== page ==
On Sunday, Sept. 6, Rabia Keeble stood on the sidewalk outside the Oakland Whole Foods Market near Lake Merritt holding a sign declaring, "Black Lives Matter." It was the second day in a row that Keeble and about a dozen others, outraged by the alleged beating of a black customer by a store security guard the previous Thursday night, stood vigil in an attempt to turn away shoppers.
Most people ignored the small band of protesters, but Keeble's luck turned when she recognized one potential shopper as prominent civil rights attorney John Burris. Burris heeded Keeble's cries of "Mr. Burris, please don't shop here today" by turning his SUV around and driving off.
Four days later, Burris was back at the Oakland Whole Foods, this time holding court with news cameras outside while protesters inside blocked checkout aisles and effectively shut down the store for more than an hour. Burris now plans to file suit on behalf of the customer, who he says suffered a facial fracture and concussion during the beating. Burris also wants the security guard to face criminal charges. (Whole Foods fired the guard and subsequently replaced the security firm.)
Whether such charges will be filed is very much in doubt. The Oakland Police Department is investigating the incident but won't comment on details.
Oakland has been the site of several violent altercations between security guards and civilians in recent years. In July, a former security guard for Oakland High School was convicted of felony assault for attacking a wheelchair-bound student who has cerebral palsy. Security cameras caught the guard dumping the handcuffed student out of his chair and punching him.
Other questionable uses of force have gone unprosecuted. In June, a 21-year-old unarmed man was shot and killed by a security guard after a violent dispute at an East Oakland gas station. The Alameda County District Attorney reviewed the incident and declined to press charges. In February 2014, a guard hired by residents in the Oakmore neighborhood chased, shot, and injured a man who he believed to be a burglar. The guard, who was not supposed to be carrying a gun, was not charged.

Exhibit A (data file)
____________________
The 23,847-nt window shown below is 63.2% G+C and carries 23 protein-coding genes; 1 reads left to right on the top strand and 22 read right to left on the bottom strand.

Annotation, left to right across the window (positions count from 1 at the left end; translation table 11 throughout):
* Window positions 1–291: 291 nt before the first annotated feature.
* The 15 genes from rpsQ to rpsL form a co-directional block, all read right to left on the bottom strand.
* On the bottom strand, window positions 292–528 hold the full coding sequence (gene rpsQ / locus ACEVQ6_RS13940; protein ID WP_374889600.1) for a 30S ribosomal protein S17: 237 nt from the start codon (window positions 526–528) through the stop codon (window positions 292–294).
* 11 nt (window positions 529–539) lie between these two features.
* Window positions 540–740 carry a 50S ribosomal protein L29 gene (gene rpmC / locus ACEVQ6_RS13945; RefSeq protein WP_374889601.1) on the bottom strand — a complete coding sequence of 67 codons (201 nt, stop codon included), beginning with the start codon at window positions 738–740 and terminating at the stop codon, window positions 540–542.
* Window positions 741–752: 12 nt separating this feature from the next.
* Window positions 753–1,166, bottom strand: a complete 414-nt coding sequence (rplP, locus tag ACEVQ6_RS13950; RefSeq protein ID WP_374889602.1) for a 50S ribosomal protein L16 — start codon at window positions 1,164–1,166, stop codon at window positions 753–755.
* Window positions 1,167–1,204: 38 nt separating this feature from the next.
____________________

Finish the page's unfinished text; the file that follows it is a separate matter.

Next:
Anecdotally, at least, it seems that the 40-hour training a guard must go through to become licensed grants him or her at least some latitude when it comes to the law.
There were about 280,000 licensed security guards in California in 2014, according to the Bureau of Security and Investigative Services, a state agency set up in 1915 to regulate private detectives. Of those, 46,500 had a permit to carry a firearm. According to a 2015 report on BSIS prepared for the state Senate, the number of licenses issued by the bureau (80 percent of which go to security guards) has increased by 10 percent over the last four years.
With state regulation comes state obfuscation. The state doesn't track how many security guards are deployed in each county. Neither San Francisco police nor the San Francisco District Attorney's Office responded to queries about how often security guards in this city are investigated or charged with using excessive force against civilians. The Alameda County District Attorney's Office says it has "no way" of tracking incidents involving security guards, but added that they do not receive any special favor in the same way a police officer might.
"There is not a different standard applied to security guards," says Teresa Drenick, a spokesperson for the Alameda County DA. "We always look at the totality of the evidence, and each case and set of facts is unique."
While that may be true, it's hard to imagine a non-security guard walking free after shooting at a man in the street or beating a man unconscious.
The state requires security guards to file a report when they discharge a firearm or otherwise engage in "violent acts," but the bureau doesn't compile the resulting statistics by type. This means the state doesn't know how many security guards are involved in shootings each year. Neither does the public, as the documents are shielded from public records requests.
Further, all security guard data relies on self-reporting from guards and their employers, meaning many "violent acts" likely go unreported each year. And the BSIS does not have direct authority to suspend an armed guard's license following a violent incident until a criminal conviction is obtained. Instead, the bureau must wait to go through a revocation process (requiring investigation and prosecution by the Attorney General's office) that can take several months.
This means that, absent swift action by police and prosecutors, the security guard who allegedly left the Whole Foods customer lying unconscious in a pool of his own blood could very well have a new job today: back on the beat, armed, and keeping the community safe.